The Hero Maker

Sana Amanat

Job:Director of content and character development, Marvel Comics
Reps:Montville, NJ

Green cred: For the last few decades, comic-book superheroes have become the radioactive energy that fuels pop culture — and none are more influential than the badasses in the Marvel Universe. Amanat, who develops characters for Marvel, knows that comics’ true power comes not from the whiz-bang-pow, but from the ability of a good story to turn a mirror on our culture’s real problems — like climate change, racism, government-sanctioned torture, or even gentrification — and show how we might overcome them sans superstrength or telekinesis.

“The history of Marvel is riddled with social commentary,” she says. “The aspirational lens of the superhero encourages humankind to be better than the expectations they put on themselves. We are constantly thinking: What are the issues that are facing young women, homosexuals, people of color?”

“The history of Marvel is riddled with social commentary.”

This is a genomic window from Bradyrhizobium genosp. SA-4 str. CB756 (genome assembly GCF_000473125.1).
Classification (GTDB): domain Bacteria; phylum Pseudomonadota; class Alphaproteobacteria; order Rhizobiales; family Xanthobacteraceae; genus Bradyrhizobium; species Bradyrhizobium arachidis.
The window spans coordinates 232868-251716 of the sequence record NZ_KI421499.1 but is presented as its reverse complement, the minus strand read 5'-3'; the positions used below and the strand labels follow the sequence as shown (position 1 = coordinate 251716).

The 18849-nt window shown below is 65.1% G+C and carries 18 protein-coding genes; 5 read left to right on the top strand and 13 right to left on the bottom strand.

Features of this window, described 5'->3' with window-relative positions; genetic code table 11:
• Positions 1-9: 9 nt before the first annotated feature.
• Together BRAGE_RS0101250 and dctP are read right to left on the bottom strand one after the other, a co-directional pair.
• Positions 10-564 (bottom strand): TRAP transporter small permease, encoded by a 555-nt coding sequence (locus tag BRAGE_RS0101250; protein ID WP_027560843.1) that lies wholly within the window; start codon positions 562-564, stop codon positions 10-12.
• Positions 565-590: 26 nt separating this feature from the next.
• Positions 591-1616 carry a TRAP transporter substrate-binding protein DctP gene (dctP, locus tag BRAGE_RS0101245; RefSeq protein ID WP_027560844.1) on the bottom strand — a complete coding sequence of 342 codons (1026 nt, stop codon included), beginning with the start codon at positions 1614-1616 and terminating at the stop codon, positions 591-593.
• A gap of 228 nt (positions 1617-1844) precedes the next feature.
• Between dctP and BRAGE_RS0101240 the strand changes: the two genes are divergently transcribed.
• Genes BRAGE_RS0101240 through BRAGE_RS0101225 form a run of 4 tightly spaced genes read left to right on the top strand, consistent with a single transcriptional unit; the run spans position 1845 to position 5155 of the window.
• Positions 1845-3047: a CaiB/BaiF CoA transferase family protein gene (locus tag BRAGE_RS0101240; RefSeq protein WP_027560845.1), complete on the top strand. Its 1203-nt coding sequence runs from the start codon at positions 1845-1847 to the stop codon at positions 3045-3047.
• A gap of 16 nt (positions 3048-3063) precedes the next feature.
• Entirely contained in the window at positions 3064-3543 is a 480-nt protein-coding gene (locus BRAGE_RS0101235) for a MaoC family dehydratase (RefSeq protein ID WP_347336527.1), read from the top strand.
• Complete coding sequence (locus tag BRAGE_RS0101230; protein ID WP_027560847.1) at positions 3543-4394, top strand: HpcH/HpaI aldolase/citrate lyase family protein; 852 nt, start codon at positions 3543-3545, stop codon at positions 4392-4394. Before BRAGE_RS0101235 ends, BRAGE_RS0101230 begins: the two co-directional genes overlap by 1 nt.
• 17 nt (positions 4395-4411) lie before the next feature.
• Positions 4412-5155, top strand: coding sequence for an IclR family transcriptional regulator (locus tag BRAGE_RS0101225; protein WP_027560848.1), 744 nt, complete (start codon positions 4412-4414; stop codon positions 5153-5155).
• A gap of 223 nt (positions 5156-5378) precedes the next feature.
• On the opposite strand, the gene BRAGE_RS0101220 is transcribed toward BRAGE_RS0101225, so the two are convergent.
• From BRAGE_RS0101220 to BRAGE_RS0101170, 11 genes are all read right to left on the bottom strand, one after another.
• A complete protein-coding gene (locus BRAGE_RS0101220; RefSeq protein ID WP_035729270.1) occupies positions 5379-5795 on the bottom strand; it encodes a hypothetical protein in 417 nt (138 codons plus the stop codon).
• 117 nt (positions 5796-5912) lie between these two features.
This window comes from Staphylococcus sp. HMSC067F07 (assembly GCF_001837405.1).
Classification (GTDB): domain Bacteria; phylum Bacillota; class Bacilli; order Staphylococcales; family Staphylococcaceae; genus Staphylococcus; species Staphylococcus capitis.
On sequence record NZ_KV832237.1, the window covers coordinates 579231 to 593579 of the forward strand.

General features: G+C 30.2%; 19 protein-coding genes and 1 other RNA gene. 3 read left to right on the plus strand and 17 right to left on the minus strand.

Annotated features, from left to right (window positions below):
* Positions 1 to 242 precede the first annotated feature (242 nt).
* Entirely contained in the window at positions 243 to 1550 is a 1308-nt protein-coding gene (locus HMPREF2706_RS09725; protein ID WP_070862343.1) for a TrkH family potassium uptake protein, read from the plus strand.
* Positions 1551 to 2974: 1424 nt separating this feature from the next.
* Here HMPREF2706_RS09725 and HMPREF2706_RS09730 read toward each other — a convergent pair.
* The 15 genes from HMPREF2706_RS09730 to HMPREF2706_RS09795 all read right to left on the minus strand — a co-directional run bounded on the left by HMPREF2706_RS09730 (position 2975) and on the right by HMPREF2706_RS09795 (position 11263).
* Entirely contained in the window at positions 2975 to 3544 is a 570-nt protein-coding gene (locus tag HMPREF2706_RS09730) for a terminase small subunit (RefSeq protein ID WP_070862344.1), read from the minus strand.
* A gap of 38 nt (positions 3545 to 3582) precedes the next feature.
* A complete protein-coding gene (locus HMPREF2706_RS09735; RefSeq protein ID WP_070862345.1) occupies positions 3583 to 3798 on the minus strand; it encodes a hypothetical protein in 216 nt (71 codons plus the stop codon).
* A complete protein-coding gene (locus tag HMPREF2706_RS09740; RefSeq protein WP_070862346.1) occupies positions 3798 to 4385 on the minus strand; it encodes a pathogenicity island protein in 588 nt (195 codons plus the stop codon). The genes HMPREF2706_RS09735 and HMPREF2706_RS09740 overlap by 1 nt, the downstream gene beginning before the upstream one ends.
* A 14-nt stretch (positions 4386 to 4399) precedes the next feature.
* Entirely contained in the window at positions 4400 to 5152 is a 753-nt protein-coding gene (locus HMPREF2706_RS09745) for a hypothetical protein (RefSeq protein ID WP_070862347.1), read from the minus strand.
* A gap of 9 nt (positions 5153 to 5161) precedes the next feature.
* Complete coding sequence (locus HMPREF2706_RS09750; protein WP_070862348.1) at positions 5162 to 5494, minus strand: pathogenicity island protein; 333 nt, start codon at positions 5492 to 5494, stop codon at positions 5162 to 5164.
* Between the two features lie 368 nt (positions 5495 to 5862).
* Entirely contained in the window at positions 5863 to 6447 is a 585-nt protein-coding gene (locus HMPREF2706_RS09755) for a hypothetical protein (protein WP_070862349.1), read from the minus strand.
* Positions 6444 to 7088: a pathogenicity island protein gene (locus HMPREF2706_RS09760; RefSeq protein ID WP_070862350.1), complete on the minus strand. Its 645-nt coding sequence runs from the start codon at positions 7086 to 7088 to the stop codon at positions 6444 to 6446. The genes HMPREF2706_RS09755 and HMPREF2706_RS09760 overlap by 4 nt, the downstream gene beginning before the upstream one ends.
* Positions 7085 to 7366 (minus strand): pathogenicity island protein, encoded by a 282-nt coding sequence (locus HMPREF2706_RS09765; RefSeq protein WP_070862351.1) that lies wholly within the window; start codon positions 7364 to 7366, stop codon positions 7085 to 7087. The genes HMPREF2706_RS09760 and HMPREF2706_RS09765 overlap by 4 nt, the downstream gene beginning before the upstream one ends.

Amanat, who is Pakistani-American and grew up Muslim, won raves last year for morphing the modern superhero to reflect the diverse fandom that supports it: She boldly recast longstanding hero Ms. Marvel as Kamala Khan, a Muslim teenager who battles gentrification in her native New Jersey.

What to expect in 2016: Splashy, top-secret storylines — like “Civil War 2” — and marquee literary talent to write them. Amanat scored a major coup by signing National Book Award-winning writer and ardent comic fan Ta-Nehisi Coates to write “Black Panther.” “The way he writes about his subject matter is so powerful and important,” she says. “I’m excited to see him bring that sensibility to comics and to really elevate us.”

A good day at the office: Amanat regularly gets feedback on her characters’ impact — and not necessarily from comic-book fans. “A mom came up to me and said, ‘This is so meaningful to me, because I lived in a time [post-9/11 attacks] when there was so much hatred to Muslims that I felt self-hatred. And I see my daughter and she’s growing up with Ms. Marvel, and it gives me hope.’”

Photograph by Judith Stephens